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Niraj Tolia is the CEO and co-founder at Kasten and is interested in all things Kubernetes. He has played multiple roles in the past, including the Senior Director of Engineering for Dell EMC’s CloudBoost family of products and the VP of Engineering and Chief Architect at Maginatics (acquired by EMC). Niraj received his Ph.D., MS, and BS in Computer Engineering from Carnegie Mellon University.
“Shifting left” has become something of a mantra for IT professionals, no matter what their specialties are. The earlier in the development lifecycle that functions like security, compliance, and data management can be integrated, the more effective they can be in ensuring the proper protection and performance of code and applications.
In traditional software development, requirements and coding are situated on the left side of the spectrum, while delivery, testing, and security live on the right. But traditions in software development are not like the venerable traditions of holidays — they are far from being sacrosanct. And in the case of formulating new software, that linear model just described has become obsolete. There are several compelling reasons why.
If we consider software development lifecycle as a number line with Day 1 in the middle, where developers install platforms, applications, and infrastructure and bring them online, Day 2 is on the right, where all the operations that happen once the application is built, released, and deployed into the field — upgrades, backup, disaster recovery, scaling, security patches, and all the other ways that software integrates with the real world.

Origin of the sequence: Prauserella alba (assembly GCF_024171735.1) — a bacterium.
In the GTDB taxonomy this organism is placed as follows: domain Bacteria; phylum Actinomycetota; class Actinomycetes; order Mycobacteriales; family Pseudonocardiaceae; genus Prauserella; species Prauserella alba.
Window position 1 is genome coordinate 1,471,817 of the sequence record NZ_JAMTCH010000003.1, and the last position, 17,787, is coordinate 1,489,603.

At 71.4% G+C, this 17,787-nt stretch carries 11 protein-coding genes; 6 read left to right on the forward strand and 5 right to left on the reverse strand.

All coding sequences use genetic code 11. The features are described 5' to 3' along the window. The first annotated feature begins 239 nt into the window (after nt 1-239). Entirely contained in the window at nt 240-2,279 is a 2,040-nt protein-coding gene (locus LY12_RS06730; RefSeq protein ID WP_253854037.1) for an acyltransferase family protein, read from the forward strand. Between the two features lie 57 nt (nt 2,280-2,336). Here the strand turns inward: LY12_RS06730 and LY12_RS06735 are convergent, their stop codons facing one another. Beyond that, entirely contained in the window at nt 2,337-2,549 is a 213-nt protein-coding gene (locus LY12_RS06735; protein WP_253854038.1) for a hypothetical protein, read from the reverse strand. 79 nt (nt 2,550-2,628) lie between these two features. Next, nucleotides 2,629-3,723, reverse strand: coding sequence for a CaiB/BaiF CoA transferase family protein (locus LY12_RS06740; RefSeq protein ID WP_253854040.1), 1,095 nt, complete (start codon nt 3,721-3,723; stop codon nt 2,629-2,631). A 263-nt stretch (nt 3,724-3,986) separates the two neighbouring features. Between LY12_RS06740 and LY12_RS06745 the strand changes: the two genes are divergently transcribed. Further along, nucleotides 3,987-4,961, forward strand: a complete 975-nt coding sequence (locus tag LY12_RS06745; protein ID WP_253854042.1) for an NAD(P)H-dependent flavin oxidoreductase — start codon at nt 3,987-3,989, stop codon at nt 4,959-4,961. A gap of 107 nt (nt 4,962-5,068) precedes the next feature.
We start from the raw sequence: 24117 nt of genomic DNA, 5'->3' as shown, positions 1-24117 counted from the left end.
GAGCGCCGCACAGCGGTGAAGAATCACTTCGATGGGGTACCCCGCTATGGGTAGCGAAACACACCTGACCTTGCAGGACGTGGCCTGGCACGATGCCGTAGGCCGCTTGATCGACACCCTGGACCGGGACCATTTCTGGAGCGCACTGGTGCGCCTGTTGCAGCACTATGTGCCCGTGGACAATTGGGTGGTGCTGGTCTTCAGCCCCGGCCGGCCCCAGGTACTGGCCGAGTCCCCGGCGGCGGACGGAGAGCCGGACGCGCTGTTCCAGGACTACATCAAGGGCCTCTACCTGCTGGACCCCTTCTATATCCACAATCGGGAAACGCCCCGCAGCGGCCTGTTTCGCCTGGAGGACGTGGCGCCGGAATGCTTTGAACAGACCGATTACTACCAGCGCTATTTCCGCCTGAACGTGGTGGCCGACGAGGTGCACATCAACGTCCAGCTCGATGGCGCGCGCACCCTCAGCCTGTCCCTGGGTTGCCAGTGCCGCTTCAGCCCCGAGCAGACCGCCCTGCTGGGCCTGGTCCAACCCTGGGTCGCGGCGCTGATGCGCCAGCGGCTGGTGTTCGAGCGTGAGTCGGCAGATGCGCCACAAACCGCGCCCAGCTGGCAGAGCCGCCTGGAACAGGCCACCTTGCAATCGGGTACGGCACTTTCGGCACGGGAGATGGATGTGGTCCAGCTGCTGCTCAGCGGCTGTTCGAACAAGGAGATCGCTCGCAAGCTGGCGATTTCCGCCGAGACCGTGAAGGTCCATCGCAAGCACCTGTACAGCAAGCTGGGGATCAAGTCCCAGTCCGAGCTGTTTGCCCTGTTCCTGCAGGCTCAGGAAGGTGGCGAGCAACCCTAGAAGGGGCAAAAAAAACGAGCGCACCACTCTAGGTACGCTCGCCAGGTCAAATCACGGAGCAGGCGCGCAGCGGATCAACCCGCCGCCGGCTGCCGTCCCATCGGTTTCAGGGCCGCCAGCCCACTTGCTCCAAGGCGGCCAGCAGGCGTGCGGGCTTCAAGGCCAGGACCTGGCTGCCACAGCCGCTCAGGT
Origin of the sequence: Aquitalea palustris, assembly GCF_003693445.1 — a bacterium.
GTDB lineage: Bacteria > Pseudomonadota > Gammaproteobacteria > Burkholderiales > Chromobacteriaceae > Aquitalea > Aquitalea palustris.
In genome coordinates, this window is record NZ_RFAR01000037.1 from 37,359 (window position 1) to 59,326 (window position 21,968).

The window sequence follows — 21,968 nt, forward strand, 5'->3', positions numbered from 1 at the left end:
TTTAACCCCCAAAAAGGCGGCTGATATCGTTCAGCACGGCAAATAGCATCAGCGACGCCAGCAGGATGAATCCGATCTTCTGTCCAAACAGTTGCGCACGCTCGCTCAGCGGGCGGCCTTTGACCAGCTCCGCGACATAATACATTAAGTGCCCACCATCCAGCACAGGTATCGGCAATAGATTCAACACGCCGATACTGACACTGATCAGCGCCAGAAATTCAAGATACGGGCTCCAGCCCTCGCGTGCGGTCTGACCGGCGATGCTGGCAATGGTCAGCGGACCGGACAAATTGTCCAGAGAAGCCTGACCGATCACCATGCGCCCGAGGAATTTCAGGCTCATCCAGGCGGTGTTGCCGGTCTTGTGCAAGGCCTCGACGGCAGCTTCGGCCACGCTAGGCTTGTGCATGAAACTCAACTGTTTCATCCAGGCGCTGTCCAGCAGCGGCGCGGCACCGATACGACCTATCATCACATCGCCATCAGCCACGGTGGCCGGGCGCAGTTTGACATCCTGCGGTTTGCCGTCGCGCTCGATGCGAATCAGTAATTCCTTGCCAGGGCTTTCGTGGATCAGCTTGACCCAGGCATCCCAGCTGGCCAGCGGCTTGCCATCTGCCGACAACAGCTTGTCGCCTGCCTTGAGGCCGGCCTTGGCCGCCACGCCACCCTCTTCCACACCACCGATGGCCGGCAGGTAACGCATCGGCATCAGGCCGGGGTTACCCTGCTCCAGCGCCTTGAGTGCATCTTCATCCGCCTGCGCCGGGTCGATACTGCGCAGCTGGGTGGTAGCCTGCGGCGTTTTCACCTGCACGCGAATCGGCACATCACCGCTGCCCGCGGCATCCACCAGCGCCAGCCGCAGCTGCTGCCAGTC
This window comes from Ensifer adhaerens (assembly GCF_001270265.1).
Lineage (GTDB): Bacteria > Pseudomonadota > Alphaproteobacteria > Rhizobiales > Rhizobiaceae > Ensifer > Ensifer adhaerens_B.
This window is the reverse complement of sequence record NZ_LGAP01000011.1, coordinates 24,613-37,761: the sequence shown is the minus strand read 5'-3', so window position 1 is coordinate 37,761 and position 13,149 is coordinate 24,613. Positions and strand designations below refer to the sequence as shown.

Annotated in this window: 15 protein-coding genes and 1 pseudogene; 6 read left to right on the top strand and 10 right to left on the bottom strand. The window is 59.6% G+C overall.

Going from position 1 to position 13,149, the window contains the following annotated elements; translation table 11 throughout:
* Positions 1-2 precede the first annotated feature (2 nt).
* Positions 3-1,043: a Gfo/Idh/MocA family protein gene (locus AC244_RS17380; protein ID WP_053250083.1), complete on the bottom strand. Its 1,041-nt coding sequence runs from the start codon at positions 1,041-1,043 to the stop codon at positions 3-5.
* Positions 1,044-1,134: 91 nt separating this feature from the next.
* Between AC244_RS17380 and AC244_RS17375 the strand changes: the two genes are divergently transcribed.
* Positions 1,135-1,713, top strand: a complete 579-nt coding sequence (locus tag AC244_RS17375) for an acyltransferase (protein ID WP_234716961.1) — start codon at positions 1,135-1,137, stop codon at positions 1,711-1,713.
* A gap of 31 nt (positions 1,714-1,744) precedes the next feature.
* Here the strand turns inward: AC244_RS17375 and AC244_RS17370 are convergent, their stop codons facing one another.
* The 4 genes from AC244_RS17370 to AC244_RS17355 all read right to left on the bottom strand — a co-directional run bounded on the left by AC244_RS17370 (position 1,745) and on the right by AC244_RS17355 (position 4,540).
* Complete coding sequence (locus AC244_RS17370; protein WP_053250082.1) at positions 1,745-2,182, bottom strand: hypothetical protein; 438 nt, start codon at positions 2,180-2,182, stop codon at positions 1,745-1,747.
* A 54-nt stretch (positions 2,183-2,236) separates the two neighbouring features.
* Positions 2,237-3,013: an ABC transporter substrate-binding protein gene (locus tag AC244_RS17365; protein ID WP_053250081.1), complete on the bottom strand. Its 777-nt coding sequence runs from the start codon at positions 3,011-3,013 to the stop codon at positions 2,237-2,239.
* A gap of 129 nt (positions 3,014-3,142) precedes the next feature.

Microservice architecture is said to enable rapid, frequent, and reliable delivery of large, complex applications. A new operational pattern is required to reflect this change.
To the left is Day 0, where developers build software, create code, and configure infrastructure. In essence, the left side of the number line, Day 0, is the ground floor of the development process where decisions about an application’s fundamental architecture are made. This is important because if functions like automation, security, testing, compliance, data management, quality assurance, etc. can be enabled before takeoff, the chances of the successful deployment, improved security posture, and continuous operation of an application are significantly higher than if they are deployed after an application is live.
Pushing the critical elements of software development leftward that had been typically reserved for the right — Day 2 and beyond — can ensure that vital mistakes are identified and remedied early on, before any significant damage occurs. Indeed, according to IBM research, defects that are identified and resolved during the design phase are about 100 times less expensive to fix than those discovered after the release of a product.
There are several reasons this approach has grown outdated.
One is that software development has become largely atomized, with the process becoming an arrangement of microservices where an application is configured out of a fine-grained collection of loosely coupled services rather than formed from a monolithic architectural design. Microservice architecture is said to enable rapid, frequent, and reliable delivery of large, complex applications. A new operational pattern is required to reflect this change.
Another is that the traditional development sequence tended to visualize the process as having discrete stages running from left to right, from its beginning to the end, at which point the project was considered done. But the process today, with the growth of DevOps, is more circular than linear. Feedback and further iterations lead to constant revision, additions, and enhancements. Continuous delivery of updated applications, augmented by automation to help developers keep ahead of those changes, is widely understood to represent continuous improvement in today’s digital enterprises. And for that reason, the automation mechanics of that continuous delivery pipeline also need to shift left.